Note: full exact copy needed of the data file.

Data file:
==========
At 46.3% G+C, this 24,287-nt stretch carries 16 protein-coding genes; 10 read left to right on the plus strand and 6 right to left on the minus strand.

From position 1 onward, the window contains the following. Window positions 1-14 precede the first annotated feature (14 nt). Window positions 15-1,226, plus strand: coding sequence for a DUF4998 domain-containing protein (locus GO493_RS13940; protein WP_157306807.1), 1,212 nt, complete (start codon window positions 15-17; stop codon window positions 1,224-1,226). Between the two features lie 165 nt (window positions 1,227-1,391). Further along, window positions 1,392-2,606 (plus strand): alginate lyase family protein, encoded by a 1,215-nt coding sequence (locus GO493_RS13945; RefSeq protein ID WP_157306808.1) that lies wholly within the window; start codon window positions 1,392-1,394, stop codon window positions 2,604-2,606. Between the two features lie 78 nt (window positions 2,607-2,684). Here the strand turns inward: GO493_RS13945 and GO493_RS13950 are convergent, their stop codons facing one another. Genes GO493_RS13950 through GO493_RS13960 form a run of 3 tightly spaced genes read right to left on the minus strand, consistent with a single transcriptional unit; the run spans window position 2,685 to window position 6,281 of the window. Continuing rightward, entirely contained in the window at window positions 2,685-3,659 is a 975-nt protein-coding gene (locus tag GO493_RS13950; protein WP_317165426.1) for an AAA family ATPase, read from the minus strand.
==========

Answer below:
At 46.3% G+C, this 24,287-nt stretch carries 16 protein-coding genes; 10 read left to right on the plus strand and 6 right to left on the minus strand.

From position 1 onward, the window contains the following. Window positions 1-14 precede the first annotated feature (14 nt). Window positions 15-1,226, plus strand: coding sequence for a DUF4998 domain-containing protein (locus GO493_RS13940; protein WP_157306807.1), 1,212 nt, complete (start codon window positions 15-17; stop codon window positions 1,224-1,226). Between the two features lie 165 nt (window positions 1,227-1,391). Further along, window positions 1,392-2,606 (plus strand): alginate lyase family protein, encoded by a 1,215-nt coding sequence (locus GO493_RS13945; RefSeq protein ID WP_157306808.1) that lies wholly within the window; start codon window positions 1,392-1,394, stop codon window positions 2,604-2,606. Between the two features lie 78 nt (window positions 2,607-2,684). Here the strand turns inward: GO493_RS13945 and GO493_RS13950 are convergent, their stop codons facing one another. Genes GO493_RS13950 through GO493_RS13960 form a run of 3 tightly spaced genes read right to left on the minus strand, consistent with a single transcriptional unit; the run spans window position 2,685 to window position 6,281 of the window. Continuing rightward, entirely contained in the window at window positions 2,685-3,659 is a 975-nt protein-coding gene (locus tag GO493_RS13950; protein WP_317165426.1) for an AAA family ATPase, read from the minus strand.